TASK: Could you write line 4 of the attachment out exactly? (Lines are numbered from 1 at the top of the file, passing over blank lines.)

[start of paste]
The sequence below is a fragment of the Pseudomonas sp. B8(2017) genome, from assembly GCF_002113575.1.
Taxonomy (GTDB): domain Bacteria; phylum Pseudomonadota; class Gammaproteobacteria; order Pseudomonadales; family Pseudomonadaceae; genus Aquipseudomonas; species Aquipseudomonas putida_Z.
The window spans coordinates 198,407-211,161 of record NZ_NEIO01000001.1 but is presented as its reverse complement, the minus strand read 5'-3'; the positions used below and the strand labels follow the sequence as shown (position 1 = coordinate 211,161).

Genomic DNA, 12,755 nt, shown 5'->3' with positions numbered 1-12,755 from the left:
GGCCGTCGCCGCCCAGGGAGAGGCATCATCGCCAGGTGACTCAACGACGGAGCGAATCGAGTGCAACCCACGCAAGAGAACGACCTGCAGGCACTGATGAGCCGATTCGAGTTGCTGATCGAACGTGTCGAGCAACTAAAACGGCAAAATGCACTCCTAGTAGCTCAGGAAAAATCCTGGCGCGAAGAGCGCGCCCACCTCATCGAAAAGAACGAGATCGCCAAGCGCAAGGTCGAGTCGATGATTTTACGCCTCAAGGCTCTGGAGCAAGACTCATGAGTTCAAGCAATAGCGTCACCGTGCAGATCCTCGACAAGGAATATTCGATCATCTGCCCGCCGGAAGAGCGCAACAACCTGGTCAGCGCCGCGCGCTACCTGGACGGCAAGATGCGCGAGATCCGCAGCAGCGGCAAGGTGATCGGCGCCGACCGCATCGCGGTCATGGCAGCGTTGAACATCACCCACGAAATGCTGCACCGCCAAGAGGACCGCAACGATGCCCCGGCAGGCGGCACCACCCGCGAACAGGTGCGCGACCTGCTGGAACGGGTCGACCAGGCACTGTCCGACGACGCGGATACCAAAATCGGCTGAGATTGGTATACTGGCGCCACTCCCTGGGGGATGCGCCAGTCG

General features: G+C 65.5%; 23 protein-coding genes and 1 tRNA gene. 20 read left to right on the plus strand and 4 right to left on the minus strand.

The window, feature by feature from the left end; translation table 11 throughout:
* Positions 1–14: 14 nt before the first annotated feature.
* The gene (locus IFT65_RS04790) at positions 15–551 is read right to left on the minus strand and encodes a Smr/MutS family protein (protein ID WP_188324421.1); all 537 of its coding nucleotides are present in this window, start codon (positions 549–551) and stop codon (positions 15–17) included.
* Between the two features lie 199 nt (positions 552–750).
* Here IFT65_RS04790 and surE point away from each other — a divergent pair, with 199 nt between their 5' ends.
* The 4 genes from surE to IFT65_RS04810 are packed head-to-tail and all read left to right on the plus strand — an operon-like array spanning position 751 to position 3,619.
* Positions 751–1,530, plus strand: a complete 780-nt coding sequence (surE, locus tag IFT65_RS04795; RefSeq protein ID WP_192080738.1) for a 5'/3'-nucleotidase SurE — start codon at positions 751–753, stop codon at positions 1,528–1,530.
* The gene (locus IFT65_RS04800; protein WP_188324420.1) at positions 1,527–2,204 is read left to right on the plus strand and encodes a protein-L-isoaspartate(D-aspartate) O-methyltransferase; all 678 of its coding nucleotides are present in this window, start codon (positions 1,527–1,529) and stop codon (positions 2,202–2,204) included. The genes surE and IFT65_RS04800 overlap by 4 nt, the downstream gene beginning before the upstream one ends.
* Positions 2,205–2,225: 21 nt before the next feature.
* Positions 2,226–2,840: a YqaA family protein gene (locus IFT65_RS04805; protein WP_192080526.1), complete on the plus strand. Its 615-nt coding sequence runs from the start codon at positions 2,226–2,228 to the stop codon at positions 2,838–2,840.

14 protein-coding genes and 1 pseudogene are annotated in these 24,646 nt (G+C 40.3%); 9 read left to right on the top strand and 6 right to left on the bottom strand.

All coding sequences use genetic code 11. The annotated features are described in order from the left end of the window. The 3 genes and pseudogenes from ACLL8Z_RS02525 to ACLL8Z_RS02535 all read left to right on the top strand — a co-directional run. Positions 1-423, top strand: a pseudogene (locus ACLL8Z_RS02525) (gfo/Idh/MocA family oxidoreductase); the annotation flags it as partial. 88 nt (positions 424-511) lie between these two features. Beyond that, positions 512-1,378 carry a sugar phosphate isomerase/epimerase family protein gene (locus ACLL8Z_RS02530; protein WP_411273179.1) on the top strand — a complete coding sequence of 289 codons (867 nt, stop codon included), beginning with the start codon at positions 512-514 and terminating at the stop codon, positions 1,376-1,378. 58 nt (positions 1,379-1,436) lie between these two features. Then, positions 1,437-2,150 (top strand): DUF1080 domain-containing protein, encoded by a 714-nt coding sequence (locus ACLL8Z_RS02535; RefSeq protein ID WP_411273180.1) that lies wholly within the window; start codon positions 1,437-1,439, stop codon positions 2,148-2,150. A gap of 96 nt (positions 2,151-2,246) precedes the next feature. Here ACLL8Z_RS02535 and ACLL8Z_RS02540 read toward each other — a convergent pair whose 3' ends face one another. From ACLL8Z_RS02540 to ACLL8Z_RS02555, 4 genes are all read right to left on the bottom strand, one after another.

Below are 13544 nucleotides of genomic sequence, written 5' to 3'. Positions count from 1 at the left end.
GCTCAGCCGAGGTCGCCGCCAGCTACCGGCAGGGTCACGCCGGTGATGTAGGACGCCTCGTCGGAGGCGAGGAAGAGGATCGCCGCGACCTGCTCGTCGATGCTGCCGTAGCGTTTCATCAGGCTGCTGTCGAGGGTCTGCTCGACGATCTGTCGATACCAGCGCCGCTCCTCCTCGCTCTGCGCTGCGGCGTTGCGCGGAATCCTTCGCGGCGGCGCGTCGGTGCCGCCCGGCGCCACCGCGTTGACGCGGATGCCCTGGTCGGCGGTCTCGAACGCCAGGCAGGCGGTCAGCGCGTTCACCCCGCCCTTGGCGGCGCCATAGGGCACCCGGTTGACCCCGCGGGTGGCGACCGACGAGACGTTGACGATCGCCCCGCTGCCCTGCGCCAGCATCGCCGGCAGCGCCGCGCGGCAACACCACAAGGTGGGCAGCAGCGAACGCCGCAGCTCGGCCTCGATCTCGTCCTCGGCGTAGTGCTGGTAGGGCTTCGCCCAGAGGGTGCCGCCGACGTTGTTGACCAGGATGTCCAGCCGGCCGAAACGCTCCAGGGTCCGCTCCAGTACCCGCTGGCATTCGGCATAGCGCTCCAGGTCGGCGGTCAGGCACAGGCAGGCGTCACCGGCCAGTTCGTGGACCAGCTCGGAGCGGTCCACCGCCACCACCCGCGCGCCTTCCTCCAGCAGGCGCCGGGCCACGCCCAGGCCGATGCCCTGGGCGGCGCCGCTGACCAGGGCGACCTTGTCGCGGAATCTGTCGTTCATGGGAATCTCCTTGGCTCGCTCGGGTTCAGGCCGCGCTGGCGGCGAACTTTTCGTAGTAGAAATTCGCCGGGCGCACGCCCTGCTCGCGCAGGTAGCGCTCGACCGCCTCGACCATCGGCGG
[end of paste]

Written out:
Genomic DNA, 12,755 nt, shown 5'->3' with positions numbered 1-12,755 from the left: